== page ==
Saturday, 6 July 2013

Kuliah Umum: Impian Manusia Menuju Planet Mars

Curiosity on Mars - ACSER Distinguished Guest Lecture at UNSW 

Dr. René Fradet is the Deputy Director, Engineering and Science Directorate at NASA's Jet Propulsion Laboratory (JPL) in Pasadena, California. From 2009 through 2010, René was the Flight System Manager for the Mars Sample Laboratory (MSL) where he was responsible for the overall development of the MSL Flight System.

Before assuming his present leadership post at JPL, René was the founder, president and CEO of Alliance Spacesystems, also of Pasadena. René's company built a wide range of space mechatronic systems, most notably the Robot Arm for Curiosity, as well as the robot arms for the Phoenix lander and the earlier Spirit and Opportunity rovers.

Opportunity and its arm are still operational on Mars after almost ten years. Before founding Alliance, René was at JPL as the Deputy Spacecraft Manager on the New Millennium Program Deep Space One (DS1) Project. Deep Space One traveled far beyond Earth's orbit, visited both an asteroid and a comet, and was the first spacecraft to use an ion propulsion main engine rather than chemical propulsion for deep space missions. René was the co-leader responsible for the management of DS1 design, development and test, and was the chief Mechanical Engineer responsible for all associated mechanical activities.

NASA's Mars Science Laboratory mission set down a large, mobile laboratory - the rover Curiosity - at Gale Crater, using precision landing technology that makes many of Mars' most intriguing regions viable destinations for the first time. During the 23 months after landing, Curiosity will analyse dozens of samples drilled from rocks or scooped from the ground as it explores with greater range than any previous Mars rover.

Curiosity carries the most advanced payload of scientific gear ever used on Mars' surface, a payload more than 10 times as massive as those of earlier Mars rovers. Its assignment: Investigate whether conditions have been favourable for microbial life and for preserving clues in the rocks about possible past life.

This talk will survey the tremendous successes of Curiosity so far, from landing on Mars to photographing, sampling and inspecting her surface. Some of the challenges facing Curiosity in the future include robotically drilling on the surface of Mars. This will be the first time since the Apollo program that humanity has drilled rocks on a non-Earth body, and the first time ever for a robot explorer.

1. University of New South Wales, Sydney Australia
2. Jet Propulsion Laboratory
4. California Institute of Technology
5. [The Australian Centre for Space Engineering Research]

Memupuk Kerjasama IPTEK Antariksa Antar Bangsa

The International Space Station program is tied together by a complex set of legal, political and financial agreements between the fifteen nations involved in the project, governing ownership of the various components, rights to crewing and utilisation, and responsibilities for crew rotation and station resupply.

These agreements tie together the five space agencies and their respective International Space Station Programs and govern how they interact with each other on a daily basis to maintain station operations, from traffic control of spacecraft to and from the station, to utilization of space and crew time.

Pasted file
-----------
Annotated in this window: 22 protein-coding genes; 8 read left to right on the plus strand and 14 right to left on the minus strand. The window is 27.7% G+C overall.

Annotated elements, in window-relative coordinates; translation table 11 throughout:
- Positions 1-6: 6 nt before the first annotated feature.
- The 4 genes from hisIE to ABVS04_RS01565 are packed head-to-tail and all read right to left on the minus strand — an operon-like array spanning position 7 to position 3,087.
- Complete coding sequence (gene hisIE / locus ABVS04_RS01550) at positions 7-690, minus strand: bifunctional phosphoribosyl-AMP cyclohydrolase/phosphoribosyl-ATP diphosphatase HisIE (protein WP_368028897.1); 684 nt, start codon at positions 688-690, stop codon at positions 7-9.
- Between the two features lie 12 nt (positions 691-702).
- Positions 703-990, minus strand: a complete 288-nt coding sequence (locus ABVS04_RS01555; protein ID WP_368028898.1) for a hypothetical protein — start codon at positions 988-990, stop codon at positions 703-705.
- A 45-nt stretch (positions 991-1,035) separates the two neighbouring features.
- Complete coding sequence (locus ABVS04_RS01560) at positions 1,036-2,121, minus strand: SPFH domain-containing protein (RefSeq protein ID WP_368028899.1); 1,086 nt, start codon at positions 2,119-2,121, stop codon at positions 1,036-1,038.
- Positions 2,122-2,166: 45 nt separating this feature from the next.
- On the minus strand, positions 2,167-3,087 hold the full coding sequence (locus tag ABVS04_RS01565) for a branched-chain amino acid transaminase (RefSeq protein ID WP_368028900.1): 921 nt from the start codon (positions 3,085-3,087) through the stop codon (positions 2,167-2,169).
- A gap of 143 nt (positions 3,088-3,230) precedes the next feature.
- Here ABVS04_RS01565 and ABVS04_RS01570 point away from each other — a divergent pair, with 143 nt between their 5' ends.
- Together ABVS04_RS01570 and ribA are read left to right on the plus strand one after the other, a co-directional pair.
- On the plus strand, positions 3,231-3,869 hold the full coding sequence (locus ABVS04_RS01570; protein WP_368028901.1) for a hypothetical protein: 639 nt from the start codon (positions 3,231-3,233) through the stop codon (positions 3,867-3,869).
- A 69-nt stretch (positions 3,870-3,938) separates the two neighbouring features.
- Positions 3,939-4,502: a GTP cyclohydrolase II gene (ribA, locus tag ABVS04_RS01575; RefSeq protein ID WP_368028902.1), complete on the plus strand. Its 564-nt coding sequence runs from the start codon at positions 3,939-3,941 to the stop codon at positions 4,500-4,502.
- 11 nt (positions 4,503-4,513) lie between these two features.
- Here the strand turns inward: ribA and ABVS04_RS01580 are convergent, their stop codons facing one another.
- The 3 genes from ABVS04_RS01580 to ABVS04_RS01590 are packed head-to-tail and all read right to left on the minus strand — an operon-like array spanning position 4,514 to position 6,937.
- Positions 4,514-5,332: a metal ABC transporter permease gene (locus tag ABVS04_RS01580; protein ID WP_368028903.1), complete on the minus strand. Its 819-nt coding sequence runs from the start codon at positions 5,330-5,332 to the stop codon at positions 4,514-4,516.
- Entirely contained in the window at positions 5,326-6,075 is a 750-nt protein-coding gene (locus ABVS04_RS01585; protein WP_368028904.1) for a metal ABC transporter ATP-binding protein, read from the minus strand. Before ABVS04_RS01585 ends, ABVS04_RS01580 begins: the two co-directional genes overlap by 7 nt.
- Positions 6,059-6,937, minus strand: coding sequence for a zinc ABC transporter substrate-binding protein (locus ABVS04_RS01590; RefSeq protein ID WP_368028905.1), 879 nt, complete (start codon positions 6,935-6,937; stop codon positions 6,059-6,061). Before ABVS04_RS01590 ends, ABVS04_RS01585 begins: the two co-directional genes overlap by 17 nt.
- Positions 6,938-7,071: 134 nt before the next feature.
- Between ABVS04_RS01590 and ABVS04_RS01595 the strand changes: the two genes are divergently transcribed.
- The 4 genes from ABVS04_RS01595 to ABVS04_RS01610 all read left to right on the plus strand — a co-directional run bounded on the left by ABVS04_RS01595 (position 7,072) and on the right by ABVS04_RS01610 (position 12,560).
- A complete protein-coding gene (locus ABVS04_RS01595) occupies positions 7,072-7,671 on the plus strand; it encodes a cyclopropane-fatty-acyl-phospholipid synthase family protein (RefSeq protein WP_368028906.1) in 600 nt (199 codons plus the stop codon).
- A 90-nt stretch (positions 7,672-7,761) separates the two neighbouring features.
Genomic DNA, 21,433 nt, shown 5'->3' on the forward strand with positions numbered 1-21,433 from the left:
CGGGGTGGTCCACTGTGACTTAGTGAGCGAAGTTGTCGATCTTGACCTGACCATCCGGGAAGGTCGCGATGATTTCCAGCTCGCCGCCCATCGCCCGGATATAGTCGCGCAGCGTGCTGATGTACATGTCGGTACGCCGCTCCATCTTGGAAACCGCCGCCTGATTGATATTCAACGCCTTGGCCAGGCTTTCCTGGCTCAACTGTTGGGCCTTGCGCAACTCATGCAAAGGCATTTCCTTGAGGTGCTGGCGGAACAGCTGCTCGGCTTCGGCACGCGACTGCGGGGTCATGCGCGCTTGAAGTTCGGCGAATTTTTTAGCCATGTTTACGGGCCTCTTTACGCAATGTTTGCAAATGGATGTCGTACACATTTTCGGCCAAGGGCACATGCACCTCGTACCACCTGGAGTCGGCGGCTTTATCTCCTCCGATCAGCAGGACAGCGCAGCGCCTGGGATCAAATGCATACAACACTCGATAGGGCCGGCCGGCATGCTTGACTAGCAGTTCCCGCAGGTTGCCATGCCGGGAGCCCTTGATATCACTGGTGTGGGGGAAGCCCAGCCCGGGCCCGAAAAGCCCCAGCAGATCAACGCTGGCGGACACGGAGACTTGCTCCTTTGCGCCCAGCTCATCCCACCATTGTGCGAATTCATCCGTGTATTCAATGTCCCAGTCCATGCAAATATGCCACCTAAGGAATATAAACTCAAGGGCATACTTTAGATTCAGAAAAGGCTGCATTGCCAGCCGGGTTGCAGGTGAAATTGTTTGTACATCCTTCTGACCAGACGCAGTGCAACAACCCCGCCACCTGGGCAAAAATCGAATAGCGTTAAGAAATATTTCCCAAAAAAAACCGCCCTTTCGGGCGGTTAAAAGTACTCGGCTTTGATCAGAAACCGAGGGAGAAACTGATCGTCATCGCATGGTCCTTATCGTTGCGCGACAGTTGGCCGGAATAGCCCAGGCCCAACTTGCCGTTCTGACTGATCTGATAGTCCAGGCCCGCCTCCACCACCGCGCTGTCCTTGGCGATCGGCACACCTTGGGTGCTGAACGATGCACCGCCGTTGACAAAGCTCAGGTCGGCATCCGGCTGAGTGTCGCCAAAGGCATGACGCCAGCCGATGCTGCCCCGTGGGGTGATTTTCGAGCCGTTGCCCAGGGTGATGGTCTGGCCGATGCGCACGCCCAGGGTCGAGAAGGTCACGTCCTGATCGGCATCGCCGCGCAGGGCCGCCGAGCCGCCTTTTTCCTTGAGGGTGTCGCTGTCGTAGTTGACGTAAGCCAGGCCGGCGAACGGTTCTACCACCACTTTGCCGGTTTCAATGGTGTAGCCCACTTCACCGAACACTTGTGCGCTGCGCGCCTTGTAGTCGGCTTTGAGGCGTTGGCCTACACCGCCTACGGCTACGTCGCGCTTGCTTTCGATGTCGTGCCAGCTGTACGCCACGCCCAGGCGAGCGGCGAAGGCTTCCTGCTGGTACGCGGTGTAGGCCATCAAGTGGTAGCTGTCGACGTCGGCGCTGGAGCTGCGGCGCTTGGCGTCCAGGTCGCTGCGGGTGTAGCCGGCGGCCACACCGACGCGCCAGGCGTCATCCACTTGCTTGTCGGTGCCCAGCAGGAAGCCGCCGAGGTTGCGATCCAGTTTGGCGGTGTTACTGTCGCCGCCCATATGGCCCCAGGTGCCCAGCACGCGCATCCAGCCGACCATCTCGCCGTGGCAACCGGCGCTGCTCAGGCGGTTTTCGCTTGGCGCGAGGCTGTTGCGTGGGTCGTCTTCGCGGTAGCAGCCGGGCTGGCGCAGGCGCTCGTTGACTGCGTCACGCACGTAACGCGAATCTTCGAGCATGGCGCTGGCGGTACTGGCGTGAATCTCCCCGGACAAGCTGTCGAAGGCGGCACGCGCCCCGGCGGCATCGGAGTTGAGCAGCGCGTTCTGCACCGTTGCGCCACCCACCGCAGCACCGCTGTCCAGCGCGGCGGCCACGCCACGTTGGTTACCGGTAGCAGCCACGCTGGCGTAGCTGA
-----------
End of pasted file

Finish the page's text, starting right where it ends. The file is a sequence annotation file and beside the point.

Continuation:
See also

The International Space Station (ISS) is a habitable artificial satellite in low Earth orbit. It follows the Salyut, Almaz, Skylab and Mir stations as the ninth space station to be inhabited. The ISS is a modular structure whose first component was launched in 1998. Now the largest artificial body in orbit, it can often be seen at the appropriate time with the naked eye from Earth. The ISS consists of pressurised modules, external trusses, solar arrays and other components. ISS components have been launched by American Space Shuttles as well as Russian Proton and Soyuz rockets.

The ISS serves as a microgravity and space environment research laboratory in which crew members conduct experiments in biology, human biology, physics, astronomy, meteorology and other fields. The station is suited for the testing of spacecraft systems and equipment required for missions to the Moon and Mars

Swiss-cheese model of the cosmos is full of holes

Swiss-cheese model of the cosmos is full of holes

Last year, a team suggested that if the universe was populated by giant voids, it would do away with the need for dark energy, but now that seems unlikely
The ISS programme is a joint project among five participating space agencies: NASA, the Russian Federal Space Agency, JAXA, ESA, and CSA. The ownership and use of the space station is established by intergovernmental treaties and agreements. The station is divided into two sections, the Russian orbital segment (ROS) and the United States orbital segment (USOS), which is shared by many nations. The ISS is maintained at an orbital altitude of between 330 km (205 mi) and 435 km (270 mi). It completes 15.7 orbits per day. 

The ISS is funded until 2020, and may operate until 2028. The Russian Federal Space Agency (RSA/RKA) has proposed using ISS to commission modules for a new space station, called OPSEK, before the remainder of the ISS is de-orbited.

The Station simplifies individual experiments by eliminating the need for separate rocket launches and research staff. The primary fields of research include Astrobiology, astronomy, human research including space medicine and life sciences, physical sciences, materials science, space weather and weather on Earth (meteorology). 

Scientists on Earth have access to the crew's data and can modify experiments or launch new ones, benefits generally unavailable on unmanned spacecraft. 

Crews fly expeditions of several months duration, providing approximately 160 man-hours a week of labour with a crew of 6.